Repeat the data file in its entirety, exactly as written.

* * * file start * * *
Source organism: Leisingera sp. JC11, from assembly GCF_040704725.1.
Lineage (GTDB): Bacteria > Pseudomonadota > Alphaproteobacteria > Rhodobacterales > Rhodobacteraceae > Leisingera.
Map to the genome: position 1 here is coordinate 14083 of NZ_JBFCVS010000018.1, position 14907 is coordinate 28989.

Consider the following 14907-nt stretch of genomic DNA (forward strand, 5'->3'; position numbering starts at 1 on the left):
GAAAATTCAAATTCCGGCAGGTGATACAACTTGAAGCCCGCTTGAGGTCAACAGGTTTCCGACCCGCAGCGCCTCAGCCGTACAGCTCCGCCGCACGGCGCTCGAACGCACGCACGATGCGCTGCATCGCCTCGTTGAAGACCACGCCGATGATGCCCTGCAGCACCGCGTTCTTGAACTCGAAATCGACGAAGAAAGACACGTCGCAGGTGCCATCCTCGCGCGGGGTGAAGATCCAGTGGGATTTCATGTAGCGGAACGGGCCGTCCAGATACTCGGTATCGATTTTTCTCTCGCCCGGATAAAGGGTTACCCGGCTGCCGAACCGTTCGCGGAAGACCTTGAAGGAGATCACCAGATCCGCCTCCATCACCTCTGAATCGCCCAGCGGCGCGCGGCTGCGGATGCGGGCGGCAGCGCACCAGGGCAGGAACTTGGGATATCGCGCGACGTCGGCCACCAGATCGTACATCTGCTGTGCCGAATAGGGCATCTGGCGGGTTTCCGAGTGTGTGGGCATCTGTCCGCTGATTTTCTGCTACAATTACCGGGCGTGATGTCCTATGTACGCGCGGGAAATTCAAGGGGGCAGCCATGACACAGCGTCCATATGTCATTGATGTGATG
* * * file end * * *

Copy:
Source organism: Leisingera sp. JC11, from assembly GCF_040704725.1.
Lineage (GTDB): Bacteria > Pseudomonadota > Alphaproteobacteria > Rhodobacterales > Rhodobacteraceae > Leisingera.
Map to the genome: position 1 here is coordinate 14083 of NZ_JBFCVS010000018.1, position 14907 is coordinate 28989.

Consider the following 14907-nt stretch of genomic DNA (forward strand, 5'->3'; position numbering starts at 1 on the left):
GAAAATTCAAATTCCGGCAGGTGATACAACTTGAAGCCCGCTTGAGGTCAACAGGTTTCCGACCCGCAGCGCCTCAGCCGTACAGCTCCGCCGCACGGCGCTCGAACGCACGCACGATGCGCTGCATCGCCTCGTTGAAGACCACGCCGATGATGCCCTGCAGCACCGCGTTCTTGAACTCGAAATCGACGAAGAAAGACACGTCGCAGGTGCCATCCTCGCGCGGGGTGAAGATCCAGTGGGATTTCATGTAGCGGAACGGGCCGTCCAGATACTCGGTATCGATTTTTCTCTCGCCCGGATAAAGGGTTACCCGGCTGCCGAACCGTTCGCGGAAGACCTTGAAGGAGATCACCAGATCCGCCTCCATCACCTCTGAATCGCCCAGCGGCGCGCGGCTGCGGATGCGGGCGGCAGCGCACCAGGGCAGGAACTTGGGATATCGCGCGACGTCGGCCACCAGATCGTACATCTGCTGTGCCGAATAGGGCATCTGGCGGGTTTCCGAGTGTGTGGGCATCTGTCCGCTGATTTTCTGCTACAATTACCGGGCGTGATGTCCTATGTACGCGCGGGAAATTCAAGGGGGCAGCCATGACACAGCGTCCATATGTCATTGATGTGATG